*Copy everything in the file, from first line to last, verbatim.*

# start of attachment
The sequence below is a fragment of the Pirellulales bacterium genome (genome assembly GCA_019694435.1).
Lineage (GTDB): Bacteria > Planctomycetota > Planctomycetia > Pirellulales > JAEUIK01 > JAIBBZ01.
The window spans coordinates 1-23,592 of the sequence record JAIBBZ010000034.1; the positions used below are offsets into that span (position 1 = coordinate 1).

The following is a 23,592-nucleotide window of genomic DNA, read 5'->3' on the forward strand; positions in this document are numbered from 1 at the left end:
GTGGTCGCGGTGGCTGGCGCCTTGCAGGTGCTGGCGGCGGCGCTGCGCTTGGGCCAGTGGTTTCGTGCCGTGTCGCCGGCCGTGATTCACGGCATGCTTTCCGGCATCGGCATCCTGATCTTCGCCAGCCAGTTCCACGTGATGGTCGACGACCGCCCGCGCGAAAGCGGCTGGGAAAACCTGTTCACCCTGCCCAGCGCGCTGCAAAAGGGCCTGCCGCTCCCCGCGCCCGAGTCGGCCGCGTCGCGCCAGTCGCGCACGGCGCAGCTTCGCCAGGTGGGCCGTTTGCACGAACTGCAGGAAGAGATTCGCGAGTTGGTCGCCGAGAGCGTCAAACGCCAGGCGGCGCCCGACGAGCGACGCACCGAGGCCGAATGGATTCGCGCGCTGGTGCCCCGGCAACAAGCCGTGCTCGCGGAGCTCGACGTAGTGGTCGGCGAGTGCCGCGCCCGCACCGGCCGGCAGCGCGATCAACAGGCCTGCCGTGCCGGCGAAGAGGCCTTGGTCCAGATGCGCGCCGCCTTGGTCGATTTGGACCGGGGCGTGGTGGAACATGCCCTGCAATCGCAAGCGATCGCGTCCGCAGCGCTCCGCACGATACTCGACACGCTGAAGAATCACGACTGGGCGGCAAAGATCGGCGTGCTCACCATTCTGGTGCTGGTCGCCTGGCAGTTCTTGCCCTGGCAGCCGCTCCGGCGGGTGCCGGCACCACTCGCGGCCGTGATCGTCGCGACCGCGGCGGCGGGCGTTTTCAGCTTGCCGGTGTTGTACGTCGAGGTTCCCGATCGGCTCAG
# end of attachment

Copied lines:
The sequence below is a fragment of the Pirellulales bacterium genome (genome assembly GCA_019694435.1).
Lineage (GTDB): Bacteria > Planctomycetota > Planctomycetia > Pirellulales > JAEUIK01 > JAIBBZ01.
The window spans coordinates 1-23,592 of the sequence record JAIBBZ010000034.1; the positions used below are offsets into that span (position 1 = coordinate 1).

The following is a 23,592-nucleotide window of genomic DNA, read 5'->3' on the forward strand; positions in this document are numbered from 1 at the left end:
GTGGTCGCGGTGGCTGGCGCCTTGCAGGTGCTGGCGGCGGCGCTGCGCTTGGGCCAGTGGTTTCGTGCCGTGTCGCCGGCCGTGATTCACGGCATGCTTTCCGGCATCGGCATCCTGATCTTCGCCAGCCAGTTCCACGTGATGGTCGACGACCGCCCGCGCGAAAGCGGCTGGGAAAACCTGTTCACCCTGCCCAGCGCGCTGCAAAAGGGCCTGCCGCTCCCCGCGCCCGAGTCGGCCGCGTCGCGCCAGTCGCGCACGGCGCAGCTTCGCCAGGTGGGCCGTTTGCACGAACTGCAGGAAGAGATTCGCGAGTTGGTCGCCGAGAGCGTCAAACGCCAGGCGGCGCCCGACGAGCGACGCACCGAGGCCGAATGGATTCGCGCGCTGGTGCCCCGGCAACAAGCCGTGCTCGCGGAGCTCGACGTAGTGGTCGGCGAGTGCCGCGCCCGCACCGGCCGGCAGCGCGATCAACAGGCCTGCCGTGCCGGCGAAGAGGCCTTGGTCCAGATGCGCGCCGCCTTGGTCGATTTGGACCGGGGCGTGGTGGAACATGCCCTGCAATCGCAAGCGATCGCGTCCGCAGCGCTCCGCACGATACTCGACACGCTGAAGAATCACGACTGGGCGGCAAAGATCGGCGTGCTCACCATTCTGGTGCTGGTCGCCTGGCAGTTCTTGCCCTGGCAGCCGCTCCGGCGGGTGCCGGCACCACTCGCGGCCGTGATCGTCGCGACCGCGGCGGCGGGCGTTTTCAGCTTGCCGGTGTTGTACGTCGAGGTTCCCGATCGGCTCAG